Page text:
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How Enzymes Make Life Possible

Life is one of the very few concepts in science that lacks a clear definition. Most scientists agree on a set of properties that describe living things, but those don’t define life. One popular definition claims that “organisms are open systems that maintain homeostasis, are composed of cells, have a life cycle, undergo metabolism, can grow, adapt to their environment, respond to stimuli, reproduce and evolve”

Although this definition encompasses all life forms that we are familiar with (viruses/viroids not included) we still can’t rule out that somewhere in the universe, life takes different shapes and forms.

For example (Spoiler Alert!), the classic novel Solaris written by the polish author Stanislav Lem chronicles the communication attempts with an extra-terrestrial life inhabiting a planet called Solaris. This entity is actually a planet-encompassing ocean, which is capable of responding to stimulus and interacting with its surroundings.

The ability to utilize energy to do work, although not unique to living organisms ( your iRobot is just one such example). Is a property shared by all living organisms — from the simplest bacteria to blue whales and most certainly to all life forms in the universe.

That’s because life cannot exist without energy. Energy is the only way we can combat the relentless advance of entropy, the growing disorder in the universe.

In a sense, life is actually a process that involves transforming energy from one form to another.

In this post, I will discuss the fundamental role energy plays in all living organisms and the role enzymes play in harnessing different forms of energy making life as we know it possible.

Energy is what makes life possible.

Imagine you are about to build a cabin in the woods. You put a lot of effort into the design and construction to make sure your cabin will last for generations. For example, you make sure the logs are coated with wax to prevent rot, you build a roof that can withstand the weight of snow in the winter, and so on.

How long would this cabin last without any maintenance? A few years, perhaps. By then, the coating on the logs would start to peel off., fungi would colonize the exposed logs causing them to rot and eventually collapse.

To keep the cabin standing, you need to do work to maintain it. For example, apply more coating when necessary, replace damaged logs, and so on.

Work is a process of converting energy from one form to another. In our example, lifting a wooden log requires your muscle cells to utilize chemical energy stored in them to generate mechanical movement. This movement transfers the kinetic energy generated by your arm to potential energy stored in the wooden log that is lifted.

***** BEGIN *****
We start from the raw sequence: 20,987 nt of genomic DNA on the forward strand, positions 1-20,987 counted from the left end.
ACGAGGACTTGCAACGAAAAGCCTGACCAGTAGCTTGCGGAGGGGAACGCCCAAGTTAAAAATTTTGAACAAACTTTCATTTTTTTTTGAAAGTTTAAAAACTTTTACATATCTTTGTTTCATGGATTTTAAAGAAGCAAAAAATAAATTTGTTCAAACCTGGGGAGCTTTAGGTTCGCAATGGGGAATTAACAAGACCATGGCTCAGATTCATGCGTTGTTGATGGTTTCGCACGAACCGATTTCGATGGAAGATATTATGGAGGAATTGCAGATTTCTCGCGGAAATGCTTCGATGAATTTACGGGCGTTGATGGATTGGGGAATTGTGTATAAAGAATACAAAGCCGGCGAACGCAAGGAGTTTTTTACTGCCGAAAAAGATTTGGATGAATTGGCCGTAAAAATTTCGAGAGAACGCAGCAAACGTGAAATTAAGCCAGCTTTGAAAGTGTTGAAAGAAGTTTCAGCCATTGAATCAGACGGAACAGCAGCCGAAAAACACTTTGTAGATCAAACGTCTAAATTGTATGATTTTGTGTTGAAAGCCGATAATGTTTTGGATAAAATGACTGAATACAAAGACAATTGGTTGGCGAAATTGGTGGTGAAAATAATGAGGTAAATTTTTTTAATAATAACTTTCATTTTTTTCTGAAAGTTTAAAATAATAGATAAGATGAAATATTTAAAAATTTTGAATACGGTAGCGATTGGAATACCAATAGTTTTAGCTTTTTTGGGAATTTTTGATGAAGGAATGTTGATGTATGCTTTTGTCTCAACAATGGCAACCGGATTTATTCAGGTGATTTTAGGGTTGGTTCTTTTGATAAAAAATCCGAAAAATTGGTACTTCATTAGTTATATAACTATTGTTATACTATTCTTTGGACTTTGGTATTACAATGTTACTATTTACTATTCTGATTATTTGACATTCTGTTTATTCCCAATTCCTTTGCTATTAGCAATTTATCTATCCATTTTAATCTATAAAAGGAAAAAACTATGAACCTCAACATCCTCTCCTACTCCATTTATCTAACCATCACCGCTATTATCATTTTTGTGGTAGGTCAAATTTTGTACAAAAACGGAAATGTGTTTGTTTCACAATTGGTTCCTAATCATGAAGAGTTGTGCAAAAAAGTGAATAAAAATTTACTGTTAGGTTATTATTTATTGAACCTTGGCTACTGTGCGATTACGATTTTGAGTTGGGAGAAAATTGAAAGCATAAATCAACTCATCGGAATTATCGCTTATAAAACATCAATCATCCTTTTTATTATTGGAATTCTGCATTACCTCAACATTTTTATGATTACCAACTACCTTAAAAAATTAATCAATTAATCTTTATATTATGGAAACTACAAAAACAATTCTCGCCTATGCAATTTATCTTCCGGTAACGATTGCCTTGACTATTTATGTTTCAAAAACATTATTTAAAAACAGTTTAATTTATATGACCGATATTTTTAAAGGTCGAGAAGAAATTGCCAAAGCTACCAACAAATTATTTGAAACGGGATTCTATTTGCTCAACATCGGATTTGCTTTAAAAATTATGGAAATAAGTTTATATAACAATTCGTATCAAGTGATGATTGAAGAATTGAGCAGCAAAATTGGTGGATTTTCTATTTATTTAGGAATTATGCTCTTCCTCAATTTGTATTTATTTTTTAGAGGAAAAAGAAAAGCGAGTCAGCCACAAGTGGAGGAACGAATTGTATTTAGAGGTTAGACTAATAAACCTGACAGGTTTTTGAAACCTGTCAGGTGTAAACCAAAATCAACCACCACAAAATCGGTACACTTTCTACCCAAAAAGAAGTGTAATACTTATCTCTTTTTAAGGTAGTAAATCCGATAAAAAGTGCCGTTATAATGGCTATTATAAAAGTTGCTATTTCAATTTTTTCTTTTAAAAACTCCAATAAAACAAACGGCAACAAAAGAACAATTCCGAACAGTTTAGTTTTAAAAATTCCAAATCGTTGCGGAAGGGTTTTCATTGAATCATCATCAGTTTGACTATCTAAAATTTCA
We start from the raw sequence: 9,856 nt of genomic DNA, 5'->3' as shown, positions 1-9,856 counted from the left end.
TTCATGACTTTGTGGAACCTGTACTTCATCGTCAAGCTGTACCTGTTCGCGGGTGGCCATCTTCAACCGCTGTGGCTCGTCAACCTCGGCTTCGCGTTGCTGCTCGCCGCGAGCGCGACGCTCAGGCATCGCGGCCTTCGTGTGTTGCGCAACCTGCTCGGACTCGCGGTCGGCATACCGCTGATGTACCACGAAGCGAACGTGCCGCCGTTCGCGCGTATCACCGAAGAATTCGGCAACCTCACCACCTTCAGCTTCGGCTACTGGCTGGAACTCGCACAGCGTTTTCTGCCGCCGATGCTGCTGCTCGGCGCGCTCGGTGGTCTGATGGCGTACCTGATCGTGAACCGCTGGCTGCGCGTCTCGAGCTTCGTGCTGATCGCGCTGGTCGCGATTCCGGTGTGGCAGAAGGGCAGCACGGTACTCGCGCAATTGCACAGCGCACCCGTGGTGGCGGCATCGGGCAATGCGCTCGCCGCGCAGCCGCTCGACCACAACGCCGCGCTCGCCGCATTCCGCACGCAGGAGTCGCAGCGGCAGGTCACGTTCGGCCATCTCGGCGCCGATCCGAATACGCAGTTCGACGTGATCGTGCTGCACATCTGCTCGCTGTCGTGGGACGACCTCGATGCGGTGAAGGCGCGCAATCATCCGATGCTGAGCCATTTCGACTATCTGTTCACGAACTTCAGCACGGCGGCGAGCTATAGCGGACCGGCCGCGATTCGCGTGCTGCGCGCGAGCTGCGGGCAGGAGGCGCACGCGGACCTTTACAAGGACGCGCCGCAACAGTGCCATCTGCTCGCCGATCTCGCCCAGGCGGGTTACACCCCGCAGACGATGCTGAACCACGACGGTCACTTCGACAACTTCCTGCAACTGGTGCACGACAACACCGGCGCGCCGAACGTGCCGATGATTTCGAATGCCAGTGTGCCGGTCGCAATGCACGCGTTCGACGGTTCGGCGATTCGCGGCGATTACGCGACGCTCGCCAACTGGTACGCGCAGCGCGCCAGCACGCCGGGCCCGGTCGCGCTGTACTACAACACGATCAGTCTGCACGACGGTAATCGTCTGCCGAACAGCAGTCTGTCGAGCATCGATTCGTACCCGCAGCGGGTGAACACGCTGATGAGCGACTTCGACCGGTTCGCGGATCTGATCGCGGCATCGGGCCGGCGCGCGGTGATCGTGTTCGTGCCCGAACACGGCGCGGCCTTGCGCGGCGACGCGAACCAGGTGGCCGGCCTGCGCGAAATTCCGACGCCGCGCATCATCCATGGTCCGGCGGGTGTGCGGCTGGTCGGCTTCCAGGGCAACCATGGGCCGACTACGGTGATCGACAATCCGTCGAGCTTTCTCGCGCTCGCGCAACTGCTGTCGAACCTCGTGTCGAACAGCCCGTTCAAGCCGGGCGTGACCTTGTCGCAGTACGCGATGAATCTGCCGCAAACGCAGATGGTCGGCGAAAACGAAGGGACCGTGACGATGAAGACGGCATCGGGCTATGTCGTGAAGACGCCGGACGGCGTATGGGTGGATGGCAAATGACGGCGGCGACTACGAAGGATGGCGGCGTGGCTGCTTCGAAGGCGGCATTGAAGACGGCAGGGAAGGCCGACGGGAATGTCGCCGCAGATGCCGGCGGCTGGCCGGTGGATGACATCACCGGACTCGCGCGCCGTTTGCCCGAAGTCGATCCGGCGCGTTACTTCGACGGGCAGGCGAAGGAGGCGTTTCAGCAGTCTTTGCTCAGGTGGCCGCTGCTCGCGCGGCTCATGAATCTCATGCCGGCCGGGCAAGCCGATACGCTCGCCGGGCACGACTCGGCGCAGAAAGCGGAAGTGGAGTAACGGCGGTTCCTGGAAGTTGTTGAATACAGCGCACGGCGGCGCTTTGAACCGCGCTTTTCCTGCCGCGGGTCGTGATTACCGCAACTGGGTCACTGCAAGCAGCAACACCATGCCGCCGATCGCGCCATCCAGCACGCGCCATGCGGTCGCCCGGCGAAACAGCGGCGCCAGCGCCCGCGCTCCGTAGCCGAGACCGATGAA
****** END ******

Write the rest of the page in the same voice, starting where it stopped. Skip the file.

In the context of biology, those “maintenance” processes enable a state that is another hallmark of life — homeostasis, Homeo — meaning similar or same, and Stasismeaning state.

Homeostasis is a state created by living cells to maintain an environment hospitable to the plethora of chemical processes occurring within it. An environment in a state of homeostasis is markedly different from its exterior and is resistant to changes going on in the exterior environment. To conclude, cells that are not in homeostasis are dead or about to die.

Similar to the above wooden cabin example, maintaining homeostasis requires work, and therefore energy. For example, our bodies maintain a constant range of temperatures of 36.6–37.0 degrees celsius whether we live in the north pole or the Sahara desert. If the outside temperature rises, our body uses energy to cool down by excreting sweat. If the temperature of our body goes down, our body generates heat by shivering.

The primary source of energy for living organisms is our Sun. The nuclear fusion that takes place in the sun’s core emits energy in the form of photons that are fired to the expanses of space. Only 1 billionth (10–9) of this energy reaches earth.

Plants and other photosynthetic organisms are the only organisms that can directly harness the sun’s energy to perform work. How do they do it? How do plants transfer energy from photons that were emitted millions of kilometers away by the nuclear fusion that occurs in the sun to us?

Humans, as well as many other organisms, harness their energy from food which is usually composed of organic compounds such as sugars and amino acids. Since humans (as well as all non-photosynthetic organisms) can’t directly harness the sun’s energy, we rely on plants to do it for us and consume the molecules they produce.

Indeed — the energy generated by the nuclear fusion in the sun’s core is stored in the banana you ate for breakfast. Specifically, this energy is stored in the chemical bonds that bind carbon, oxygen, and hydrogen together to form those sugars and other more complex molecules.

Let’s run another thought experiment: